Positivity and Resilience

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Positivity Leads to Resilience
Let’s revisit the connection between positivity and resilience. According to Barbara Fredrickson, Ph.D., the leading positive emotion researcher, positivity includes a wide range of positive emotions. The top ten in frequency are: joy, gratitude, serenity, interest, hope, pride, amusement, inspiration, aw e, and love. Fredrickson and collaborators discovered the tipping point positivity ratio of 3:1, which is three positive emotions for one negative emotion.2 Above the tipping point, people are resilient. They have the resources to change and grow, and bounce back from adversity. Below the tipping point, people languish and fall into a downward spiral.

Fredrickson’s research has shown that positivity is the main mechanism of action for resilience.1 Hence, a main determinant of resilience is the ability to foster positive emotions when we are swimming in a sea of negativity. So what forms of positivity might be in action for people and organizations in Japan?

Positivity and Resilience in Action
One of the most heartwarming aspects of the common reaction of people and communities to severe crises is the abundant outpouring of lo ve , support, and connection. Crises often bring us to our knees and help us appreciate how our relationships with others are truly the backbone of our lives, to survive and beyond that to thrive. Taking time to help another, even ahead of one’s own needs, is nourishing for the giver and receiver.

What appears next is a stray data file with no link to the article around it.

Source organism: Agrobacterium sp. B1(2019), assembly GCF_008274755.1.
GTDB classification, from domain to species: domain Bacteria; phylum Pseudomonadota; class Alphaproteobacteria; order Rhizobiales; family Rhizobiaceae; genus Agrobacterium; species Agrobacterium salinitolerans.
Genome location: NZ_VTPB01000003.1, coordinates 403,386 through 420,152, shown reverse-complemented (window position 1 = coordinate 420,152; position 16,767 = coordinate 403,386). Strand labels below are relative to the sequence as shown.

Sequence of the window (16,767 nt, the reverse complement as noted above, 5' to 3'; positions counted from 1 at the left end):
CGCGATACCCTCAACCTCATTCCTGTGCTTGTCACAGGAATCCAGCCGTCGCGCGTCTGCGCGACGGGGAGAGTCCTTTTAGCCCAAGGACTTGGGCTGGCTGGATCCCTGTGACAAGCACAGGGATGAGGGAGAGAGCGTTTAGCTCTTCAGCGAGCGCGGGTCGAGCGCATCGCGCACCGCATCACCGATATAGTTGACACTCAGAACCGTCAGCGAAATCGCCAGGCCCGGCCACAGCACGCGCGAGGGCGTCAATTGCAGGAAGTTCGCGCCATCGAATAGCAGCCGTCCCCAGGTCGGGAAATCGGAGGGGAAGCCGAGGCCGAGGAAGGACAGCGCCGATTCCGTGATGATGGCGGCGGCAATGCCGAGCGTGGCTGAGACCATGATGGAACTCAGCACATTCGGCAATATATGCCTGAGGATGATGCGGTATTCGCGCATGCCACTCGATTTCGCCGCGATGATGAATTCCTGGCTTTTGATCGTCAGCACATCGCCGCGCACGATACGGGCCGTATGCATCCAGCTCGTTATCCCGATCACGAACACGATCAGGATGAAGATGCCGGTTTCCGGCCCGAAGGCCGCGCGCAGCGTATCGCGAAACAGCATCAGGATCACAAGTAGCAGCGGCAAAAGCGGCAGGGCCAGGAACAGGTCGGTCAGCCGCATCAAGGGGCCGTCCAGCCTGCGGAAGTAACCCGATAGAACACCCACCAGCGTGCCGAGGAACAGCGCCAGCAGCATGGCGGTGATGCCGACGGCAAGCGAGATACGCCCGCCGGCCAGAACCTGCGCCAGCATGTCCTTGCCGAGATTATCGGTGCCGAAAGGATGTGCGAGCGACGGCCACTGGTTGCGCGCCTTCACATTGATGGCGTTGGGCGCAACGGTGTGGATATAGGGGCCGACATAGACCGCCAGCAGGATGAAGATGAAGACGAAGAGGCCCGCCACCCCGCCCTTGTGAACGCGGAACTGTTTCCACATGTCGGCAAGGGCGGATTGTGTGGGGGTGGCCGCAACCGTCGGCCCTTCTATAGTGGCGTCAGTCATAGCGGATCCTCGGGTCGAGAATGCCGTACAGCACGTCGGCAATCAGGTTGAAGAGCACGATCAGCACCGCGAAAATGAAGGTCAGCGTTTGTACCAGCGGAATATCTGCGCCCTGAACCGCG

Another common response to crisis is a sense of deep gratitude and appreciation for one’s life — that we and others are alive,
having survived a serious crisis. The value of material possessions slips away as we come to appreciate the gift of waking up every morning to a new day, new possibilities, and new learning. We may even feel aw e for the amazing talents of humans to adapt and respond beautifully to enormous loss and suffering. Some will feel awe for the power and force of Mother Nature — even when she unleashes massive destruction in natural disasters.

Faced with adversity, resilient people are in t e re s t e d , open, and curious, hunting for silver linings and ways to foster positive emotions as the fuel to put one foot in front of the other to rebuild lives and communities. Developing a sense of profound meaning and purpose is a rich vein of positivity — how can I make a difference, how can I use my strengths to help others recover and rebuild? How can I make lemonade out of lemons — to notice, amplify, and harvest the many lessons that emerge from a huge setback?

When we make a difference individually and collectively, slowly, arduously, and patiently, we find pride in our accomplishments, which propels us to keep going. When we observe the courageous efforts of others who are close or distant, we are inspired further to continue forward progress.

Hope for the Future Fuels Positivity and Resilience
My observation is that one’s relationship to one’s future is a particularly critical source of positivity for our well-being. Hop e for a better future is an important contributor to  our positivity and resilience. Hence, all of the positivity emerging from crisis already described — love, gratitude, awe, interest, pride, and inspiration — provides the positive energy that “hopefully” takes us to hope: a sense that better days are ahead and we have the resources to get there. And perhaps if we’re lucky, we can find small moments of the last three of the ten most common positive emotions — joy, serenity, and amusement — to find things to smile and laugh about, to be at peace with one’s self, and even feel a little joy from new beginnings.

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